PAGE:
Rachel and Wick are doing all they can to survive in the Balcony Cliffs in this new dystopian earth. When scavenging on Mord’s giant body, Rachel finds Borne. As Rachel becomes maternal towards Borne and Wick becomes suspicious, their survival may start to crumble away. Will their safety be compromised or heightened with Borne in tow?
One word to describe Borne is weird. It took me a lot longer than expected to read this book as I had to get my head around the world, the history, and Borne himself. The book starts off wondering what and who is Borne straight away. Throughout the book it’s a looming question over the action and excitement. The advanced bio-technology throughout the book was wonderfully described. I felt entranced by this desolate yet advanced society and how they had learnt to survive.
Balcony Cliffs reminded me a lot of a rabbit den, full of twists, turns and traps. When within it’s walls, there was a sense of home even through the clutter. Vandermeer perfectly writes about a dystopian world which feels real. Although it was highly outlandish, there was also an underlying feeling of a threat. It was as if there was always a possibility of walking round a corner into the arms of an enemy.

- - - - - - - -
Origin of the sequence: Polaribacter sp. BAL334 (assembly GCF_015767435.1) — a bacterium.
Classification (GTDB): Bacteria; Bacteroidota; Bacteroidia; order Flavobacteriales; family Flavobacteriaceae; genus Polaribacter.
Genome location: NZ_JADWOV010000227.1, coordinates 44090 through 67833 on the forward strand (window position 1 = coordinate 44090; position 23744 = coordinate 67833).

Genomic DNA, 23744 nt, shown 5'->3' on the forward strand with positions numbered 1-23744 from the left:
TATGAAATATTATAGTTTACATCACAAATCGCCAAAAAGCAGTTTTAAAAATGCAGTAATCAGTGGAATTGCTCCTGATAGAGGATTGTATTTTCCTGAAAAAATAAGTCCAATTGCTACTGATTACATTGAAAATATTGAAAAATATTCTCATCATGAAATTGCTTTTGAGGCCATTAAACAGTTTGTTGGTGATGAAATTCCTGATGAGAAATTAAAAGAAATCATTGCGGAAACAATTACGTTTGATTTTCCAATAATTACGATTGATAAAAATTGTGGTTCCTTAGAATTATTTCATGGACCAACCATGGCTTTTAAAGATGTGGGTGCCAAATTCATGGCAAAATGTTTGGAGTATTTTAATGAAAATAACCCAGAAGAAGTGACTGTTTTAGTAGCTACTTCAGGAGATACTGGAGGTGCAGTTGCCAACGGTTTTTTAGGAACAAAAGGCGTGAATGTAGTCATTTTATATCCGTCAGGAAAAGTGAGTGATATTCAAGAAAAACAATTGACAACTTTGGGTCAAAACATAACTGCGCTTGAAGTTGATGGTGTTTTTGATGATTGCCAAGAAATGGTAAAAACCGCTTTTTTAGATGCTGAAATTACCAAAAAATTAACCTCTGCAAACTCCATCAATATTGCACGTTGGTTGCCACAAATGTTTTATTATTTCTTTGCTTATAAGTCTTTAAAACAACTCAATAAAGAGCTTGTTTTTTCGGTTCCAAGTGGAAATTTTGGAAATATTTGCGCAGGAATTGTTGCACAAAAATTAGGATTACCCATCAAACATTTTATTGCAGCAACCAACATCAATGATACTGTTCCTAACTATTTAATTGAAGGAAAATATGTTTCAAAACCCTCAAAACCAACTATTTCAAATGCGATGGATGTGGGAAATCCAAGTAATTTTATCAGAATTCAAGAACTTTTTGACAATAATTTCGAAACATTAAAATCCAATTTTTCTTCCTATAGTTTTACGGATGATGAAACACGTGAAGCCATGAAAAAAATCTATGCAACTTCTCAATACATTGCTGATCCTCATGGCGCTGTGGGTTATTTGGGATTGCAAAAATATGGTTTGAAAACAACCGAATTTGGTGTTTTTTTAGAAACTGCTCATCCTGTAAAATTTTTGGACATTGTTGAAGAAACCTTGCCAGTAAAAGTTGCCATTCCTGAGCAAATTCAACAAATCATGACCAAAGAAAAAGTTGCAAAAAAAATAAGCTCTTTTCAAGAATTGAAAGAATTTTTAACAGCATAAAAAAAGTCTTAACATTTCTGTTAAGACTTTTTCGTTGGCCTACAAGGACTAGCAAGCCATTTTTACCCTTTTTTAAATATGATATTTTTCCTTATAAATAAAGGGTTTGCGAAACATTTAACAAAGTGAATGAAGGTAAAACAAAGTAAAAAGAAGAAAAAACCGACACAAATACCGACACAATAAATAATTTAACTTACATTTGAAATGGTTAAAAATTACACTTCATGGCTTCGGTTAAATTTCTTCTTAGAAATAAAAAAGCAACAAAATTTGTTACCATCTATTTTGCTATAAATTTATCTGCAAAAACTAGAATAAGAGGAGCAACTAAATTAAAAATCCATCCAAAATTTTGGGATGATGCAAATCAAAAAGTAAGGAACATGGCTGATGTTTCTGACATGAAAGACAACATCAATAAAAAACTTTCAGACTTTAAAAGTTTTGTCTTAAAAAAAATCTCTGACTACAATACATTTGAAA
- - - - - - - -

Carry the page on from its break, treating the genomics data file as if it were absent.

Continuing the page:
There’s multiple antagonists within Borne. There’s the company created Mord and then a shadowy figure called the Magician. These two also oppose one another. We learn about the Magician as the book progresses but I wish we had known a bit more about Mord. We only get small glimpses into the giant bears past and creation.
The only negative thing about Borne was that we spent a lot of time watching him grow up. Although this time hinted forward at future instances, it could have skipped ahead without too much confusion. It added to my read time as I kept putting it down. But overall it’s a good book which I would gladly read again to pick up on missed hints for future chapters.
I received Borne* by Jeff Vandermeer as an e-book from the publisher via Netgalley. This is an unbiased and honest review.